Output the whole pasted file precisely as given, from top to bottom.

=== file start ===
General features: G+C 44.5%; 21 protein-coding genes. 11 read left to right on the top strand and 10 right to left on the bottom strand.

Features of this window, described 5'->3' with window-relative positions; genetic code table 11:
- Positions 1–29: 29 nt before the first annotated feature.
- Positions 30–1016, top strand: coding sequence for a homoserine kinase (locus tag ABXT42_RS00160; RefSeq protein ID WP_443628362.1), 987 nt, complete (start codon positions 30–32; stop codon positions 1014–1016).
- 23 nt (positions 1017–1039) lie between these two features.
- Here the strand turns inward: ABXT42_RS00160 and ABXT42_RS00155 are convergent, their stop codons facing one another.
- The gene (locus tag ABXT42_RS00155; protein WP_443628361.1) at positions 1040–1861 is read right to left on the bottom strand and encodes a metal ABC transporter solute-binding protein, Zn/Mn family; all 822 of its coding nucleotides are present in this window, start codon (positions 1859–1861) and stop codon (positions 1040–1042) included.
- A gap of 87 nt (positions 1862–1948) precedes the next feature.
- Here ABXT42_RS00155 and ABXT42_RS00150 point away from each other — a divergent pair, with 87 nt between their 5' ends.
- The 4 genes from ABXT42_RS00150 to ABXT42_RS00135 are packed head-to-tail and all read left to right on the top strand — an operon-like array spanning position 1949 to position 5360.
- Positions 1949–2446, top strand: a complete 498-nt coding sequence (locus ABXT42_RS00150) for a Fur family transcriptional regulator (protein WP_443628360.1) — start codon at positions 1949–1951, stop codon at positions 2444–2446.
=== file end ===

General features: G+C 44.5%; 21 protein-coding genes. 11 read left to right on the top strand and 10 right to left on the bottom strand.

Features of this window, described 5'->3' with window-relative positions; genetic code table 11:
- Positions 1–29: 29 nt before the first annotated feature.
- Positions 30–1016, top strand: coding sequence for a homoserine kinase (locus tag ABXT42_RS00160; RefSeq protein ID WP_443628362.1), 987 nt, complete (start codon positions 30–32; stop codon positions 1014–1016).
- 23 nt (positions 1017–1039) lie between these two features.
- Here the strand turns inward: ABXT42_RS00160 and ABXT42_RS00155 are convergent, their stop codons facing one another.
- The gene (locus tag ABXT42_RS00155; protein WP_443628361.1) at positions 1040–1861 is read right to left on the bottom strand and encodes a metal ABC transporter solute-binding protein, Zn/Mn family; all 822 of its coding nucleotides are present in this window, start codon (positions 1859–1861) and stop codon (positions 1040–1042) included.
- A gap of 87 nt (positions 1862–1948) precedes the next feature.
- Here ABXT42_RS00155 and ABXT42_RS00150 point away from each other — a divergent pair, with 87 nt between their 5' ends.
- The 4 genes from ABXT42_RS00150 to ABXT42_RS00135 are packed head-to-tail and all read left to right on the top strand — an operon-like array spanning position 1949 to position 5360.
- Positions 1949–2446, top strand: a complete 498-nt coding sequence (locus ABXT42_RS00150) for a Fur family transcriptional regulator (protein WP_443628360.1) — start codon at positions 1949–1951, stop codon at positions 2444–2446.